WASHINGTON—In Joshua Oppenheimer’s latest documentary, “The Look of Silence,” there is a scene when an elderly mother is asked, “How do you feel living surrounded by your son’s killers?” She answers that she hates them, but is powerless and fearful to say anything. Indeed, the murderers are feared and sometimes treated as heroes.
The movie, completed in 2014, is about the quest of her other son Adi Rukun, to learn how his brother Ramli Rukun was killed, and to confront the killers. (Indonesians traditionally have only one name. Adi’s last name Rukun is just his father’s first name. So, I will refer to the protagonist by his given name, Adi.)
“The Look of Silence” was shown at the U.S. Institute of Peace (USIP) on July 14 with Director Oppenheimer present to comment and answer questions. It has been released in area theaters beginning July 17. It premiered in 2014 at the prestigious Venice Film Festival where it won the Grand Jury Prize, according to Indiewire.com, which says it has acquired over 40 top documentary prizes around the world.
It is a companion to Oppenheimer’s “The Act of Killing (2012),” which in 2013 was nominated by the Academy Awards for Best Documentary. Both films probe into the slaughter of as many as a million people, regarded as communist sympathizers, during the purge in 1965-66 Indonesia when Major General Suharto sidelined President Sukarno.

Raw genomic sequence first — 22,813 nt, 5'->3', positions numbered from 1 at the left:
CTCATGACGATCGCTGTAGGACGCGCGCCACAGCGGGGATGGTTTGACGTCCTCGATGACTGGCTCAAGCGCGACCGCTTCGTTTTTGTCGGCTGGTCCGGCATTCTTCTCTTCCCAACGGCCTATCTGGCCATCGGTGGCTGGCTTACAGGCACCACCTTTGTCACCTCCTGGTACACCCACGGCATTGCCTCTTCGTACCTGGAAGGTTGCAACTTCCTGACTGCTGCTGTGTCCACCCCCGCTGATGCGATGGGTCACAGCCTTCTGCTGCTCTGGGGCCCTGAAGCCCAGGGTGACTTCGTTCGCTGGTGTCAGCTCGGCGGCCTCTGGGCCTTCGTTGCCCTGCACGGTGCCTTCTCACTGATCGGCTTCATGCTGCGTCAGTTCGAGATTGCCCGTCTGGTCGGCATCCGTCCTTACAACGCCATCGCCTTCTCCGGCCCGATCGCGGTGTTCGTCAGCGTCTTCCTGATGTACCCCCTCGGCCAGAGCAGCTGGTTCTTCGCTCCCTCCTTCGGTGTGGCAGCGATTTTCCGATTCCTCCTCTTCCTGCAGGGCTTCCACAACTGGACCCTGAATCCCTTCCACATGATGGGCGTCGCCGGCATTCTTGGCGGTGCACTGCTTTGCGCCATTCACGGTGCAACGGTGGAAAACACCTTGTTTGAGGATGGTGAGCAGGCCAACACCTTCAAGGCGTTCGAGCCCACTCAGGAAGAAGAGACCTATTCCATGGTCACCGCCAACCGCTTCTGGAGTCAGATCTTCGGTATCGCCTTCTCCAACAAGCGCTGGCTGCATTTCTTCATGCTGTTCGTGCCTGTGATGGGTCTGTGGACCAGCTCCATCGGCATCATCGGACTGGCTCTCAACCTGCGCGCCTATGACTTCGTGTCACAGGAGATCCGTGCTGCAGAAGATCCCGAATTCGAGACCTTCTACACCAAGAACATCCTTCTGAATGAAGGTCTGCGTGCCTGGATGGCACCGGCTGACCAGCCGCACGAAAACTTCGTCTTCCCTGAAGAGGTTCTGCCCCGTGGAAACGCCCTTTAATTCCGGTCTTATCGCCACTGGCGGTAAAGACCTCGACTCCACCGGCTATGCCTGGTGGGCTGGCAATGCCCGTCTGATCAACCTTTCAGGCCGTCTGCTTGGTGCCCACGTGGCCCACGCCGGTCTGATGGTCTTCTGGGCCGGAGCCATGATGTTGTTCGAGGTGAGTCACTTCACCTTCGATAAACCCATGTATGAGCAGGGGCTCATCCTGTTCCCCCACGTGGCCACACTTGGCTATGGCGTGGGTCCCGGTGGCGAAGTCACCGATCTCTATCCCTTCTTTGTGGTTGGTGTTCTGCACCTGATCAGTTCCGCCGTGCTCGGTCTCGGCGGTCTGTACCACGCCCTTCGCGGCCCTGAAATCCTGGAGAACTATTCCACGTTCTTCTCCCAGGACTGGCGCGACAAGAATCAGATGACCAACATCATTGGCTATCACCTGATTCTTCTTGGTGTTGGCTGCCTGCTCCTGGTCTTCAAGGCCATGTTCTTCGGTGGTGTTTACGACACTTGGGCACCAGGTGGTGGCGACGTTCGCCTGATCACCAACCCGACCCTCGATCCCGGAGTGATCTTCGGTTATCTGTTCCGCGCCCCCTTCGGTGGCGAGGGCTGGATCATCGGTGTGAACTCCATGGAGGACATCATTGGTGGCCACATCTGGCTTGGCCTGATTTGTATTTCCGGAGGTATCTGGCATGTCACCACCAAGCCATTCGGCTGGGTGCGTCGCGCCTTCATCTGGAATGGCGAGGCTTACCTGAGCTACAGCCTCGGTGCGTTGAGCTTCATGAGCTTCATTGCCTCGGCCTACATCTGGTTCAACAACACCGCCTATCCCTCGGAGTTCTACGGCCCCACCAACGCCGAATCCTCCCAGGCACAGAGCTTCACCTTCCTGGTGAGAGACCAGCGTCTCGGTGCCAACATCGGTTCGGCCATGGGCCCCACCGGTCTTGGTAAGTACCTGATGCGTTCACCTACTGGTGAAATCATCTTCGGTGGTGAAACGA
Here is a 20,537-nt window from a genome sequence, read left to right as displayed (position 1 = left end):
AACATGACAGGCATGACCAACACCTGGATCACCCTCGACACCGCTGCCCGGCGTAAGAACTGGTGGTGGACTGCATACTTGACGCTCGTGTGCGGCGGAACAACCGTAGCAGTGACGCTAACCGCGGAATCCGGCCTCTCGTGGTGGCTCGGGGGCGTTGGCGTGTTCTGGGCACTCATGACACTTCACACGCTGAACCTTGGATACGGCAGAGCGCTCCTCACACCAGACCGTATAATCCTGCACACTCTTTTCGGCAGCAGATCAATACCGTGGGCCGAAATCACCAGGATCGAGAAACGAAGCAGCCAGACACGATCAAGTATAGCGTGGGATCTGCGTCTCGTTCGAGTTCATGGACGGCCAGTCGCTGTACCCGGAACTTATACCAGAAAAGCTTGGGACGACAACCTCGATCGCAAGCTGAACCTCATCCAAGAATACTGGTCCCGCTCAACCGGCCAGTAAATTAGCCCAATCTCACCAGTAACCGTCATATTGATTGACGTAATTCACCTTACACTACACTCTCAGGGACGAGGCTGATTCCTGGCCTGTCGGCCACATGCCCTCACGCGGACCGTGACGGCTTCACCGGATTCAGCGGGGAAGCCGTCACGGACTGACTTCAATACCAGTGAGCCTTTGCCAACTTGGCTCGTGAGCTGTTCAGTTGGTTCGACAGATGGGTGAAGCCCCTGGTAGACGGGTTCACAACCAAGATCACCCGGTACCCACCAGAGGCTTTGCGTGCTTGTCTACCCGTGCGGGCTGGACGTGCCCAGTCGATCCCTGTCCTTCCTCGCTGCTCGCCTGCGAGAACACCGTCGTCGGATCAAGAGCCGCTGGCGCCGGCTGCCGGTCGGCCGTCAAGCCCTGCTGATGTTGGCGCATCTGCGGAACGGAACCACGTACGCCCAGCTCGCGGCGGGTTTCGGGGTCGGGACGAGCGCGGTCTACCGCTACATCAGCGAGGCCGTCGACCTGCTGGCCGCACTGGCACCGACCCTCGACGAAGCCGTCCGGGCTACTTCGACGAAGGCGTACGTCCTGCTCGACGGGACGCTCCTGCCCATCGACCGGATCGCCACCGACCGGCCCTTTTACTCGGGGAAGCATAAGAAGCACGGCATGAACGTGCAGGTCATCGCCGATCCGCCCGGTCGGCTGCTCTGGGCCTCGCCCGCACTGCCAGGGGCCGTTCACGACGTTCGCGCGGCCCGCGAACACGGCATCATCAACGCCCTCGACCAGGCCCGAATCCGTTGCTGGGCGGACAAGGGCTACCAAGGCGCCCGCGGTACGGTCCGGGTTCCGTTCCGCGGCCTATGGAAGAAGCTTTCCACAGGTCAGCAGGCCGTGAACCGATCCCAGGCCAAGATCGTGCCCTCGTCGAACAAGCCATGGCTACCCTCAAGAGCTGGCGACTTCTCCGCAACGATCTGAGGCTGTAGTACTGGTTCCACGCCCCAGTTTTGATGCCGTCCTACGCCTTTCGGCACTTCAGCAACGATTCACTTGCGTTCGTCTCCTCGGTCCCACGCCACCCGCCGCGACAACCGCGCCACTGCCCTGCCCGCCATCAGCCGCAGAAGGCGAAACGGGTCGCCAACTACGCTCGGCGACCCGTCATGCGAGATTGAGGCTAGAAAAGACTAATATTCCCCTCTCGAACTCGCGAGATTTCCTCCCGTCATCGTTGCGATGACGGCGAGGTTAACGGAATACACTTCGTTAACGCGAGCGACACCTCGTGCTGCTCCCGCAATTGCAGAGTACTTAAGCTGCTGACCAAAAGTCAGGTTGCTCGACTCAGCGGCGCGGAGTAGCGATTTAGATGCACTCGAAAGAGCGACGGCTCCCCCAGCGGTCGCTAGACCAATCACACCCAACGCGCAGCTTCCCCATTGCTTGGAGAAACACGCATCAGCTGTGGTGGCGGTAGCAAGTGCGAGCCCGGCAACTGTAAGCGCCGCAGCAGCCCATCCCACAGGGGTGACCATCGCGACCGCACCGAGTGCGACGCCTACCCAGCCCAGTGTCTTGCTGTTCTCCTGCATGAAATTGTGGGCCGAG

The army leadership orchestrated the massacres but was careful to remain hidden and had most of the executions done by local death squads of the Komodo Aksi. A general interviewed who ordered some of the killings said they were “spontaneous.” When Adi is incredulous, the man says in a not-so-subtle threat, “Do the victims’ families want it to happen again?” He added, “It will happen again, sooner or later.”
Still more chilling is the commander, according to the Guardian, of a local branch of paramilitary group. He considers Adi’s questions, “subversive,” and asks him where he lives. Adi says, “I won’t tell you.” Unfazed, Adi next asks him, “If I came to you like this during the dictatorship, what would have happened?” The commander pauses, eyeing him carefully, and says, “You can’t imagine what would have happened.”
The credits shown in the film indicate many people who worked on it remain anonymous due to the danger. For safety reasons Adi with his family and mother have moved away from their village. Oppenheimer’s life is also in danger from the first film. He told the Guardian, “Since the film was shown in Indonesia, I have been receiving regular death threats from the paramilitary leader’s henchmen.”
Living in Fear
These films are not historical documentaries about the events in 1965. Oppenheimer said that they are really about Indonesia today, and “the coexistence of perpetrators and survivors.”
“The perpetrators are still in power, and people’s lives are being destroyed by fear,” Oppenheimer said.